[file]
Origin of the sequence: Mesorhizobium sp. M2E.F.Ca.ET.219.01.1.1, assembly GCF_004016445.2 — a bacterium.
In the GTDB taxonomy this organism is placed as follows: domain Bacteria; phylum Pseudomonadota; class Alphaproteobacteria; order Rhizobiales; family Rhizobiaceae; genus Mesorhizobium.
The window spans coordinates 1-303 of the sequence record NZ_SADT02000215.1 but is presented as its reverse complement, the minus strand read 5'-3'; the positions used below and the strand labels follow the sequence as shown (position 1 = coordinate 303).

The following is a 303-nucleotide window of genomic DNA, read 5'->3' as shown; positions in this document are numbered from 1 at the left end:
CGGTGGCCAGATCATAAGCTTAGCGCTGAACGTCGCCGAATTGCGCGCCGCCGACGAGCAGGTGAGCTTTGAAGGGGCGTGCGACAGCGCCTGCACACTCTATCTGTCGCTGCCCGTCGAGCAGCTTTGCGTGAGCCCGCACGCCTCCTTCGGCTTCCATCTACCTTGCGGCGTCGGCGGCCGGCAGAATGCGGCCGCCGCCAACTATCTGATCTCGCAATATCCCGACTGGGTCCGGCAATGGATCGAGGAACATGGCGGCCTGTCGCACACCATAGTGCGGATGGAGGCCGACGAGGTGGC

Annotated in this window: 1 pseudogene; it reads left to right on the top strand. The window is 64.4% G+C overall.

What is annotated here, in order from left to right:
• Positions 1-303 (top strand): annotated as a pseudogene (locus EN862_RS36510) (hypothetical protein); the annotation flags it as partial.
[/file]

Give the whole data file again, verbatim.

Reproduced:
Origin of the sequence: Mesorhizobium sp. M2E.F.Ca.ET.219.01.1.1, assembly GCF_004016445.2 — a bacterium.
In the GTDB taxonomy this organism is placed as follows: domain Bacteria; phylum Pseudomonadota; class Alphaproteobacteria; order Rhizobiales; family Rhizobiaceae; genus Mesorhizobium.
The window spans coordinates 1-303 of the sequence record NZ_SADT02000215.1 but is presented as its reverse complement, the minus strand read 5'-3'; the positions used below and the strand labels follow the sequence as shown (position 1 = coordinate 303).

The following is a 303-nucleotide window of genomic DNA, read 5'->3' as shown; positions in this document are numbered from 1 at the left end:
CGGTGGCCAGATCATAAGCTTAGCGCTGAACGTCGCCGAATTGCGCGCCGCCGACGAGCAGGTGAGCTTTGAAGGGGCGTGCGACAGCGCCTGCACACTCTATCTGTCGCTGCCCGTCGAGCAGCTTTGCGTGAGCCCGCACGCCTCCTTCGGCTTCCATCTACCTTGCGGCGTCGGCGGCCGGCAGAATGCGGCCGCCGCCAACTATCTGATCTCGCAATATCCCGACTGGGTCCGGCAATGGATCGAGGAACATGGCGGCCTGTCGCACACCATAGTGCGGATGGAGGCCGACGAGGTGGC

Annotated in this window: 1 pseudogene; it reads left to right on the top strand. The window is 64.4% G+C overall.

What is annotated here, in order from left to right:
• Positions 1-303 (top strand): annotated as a pseudogene (locus EN862_RS36510) (hypothetical protein); the annotation flags it as partial.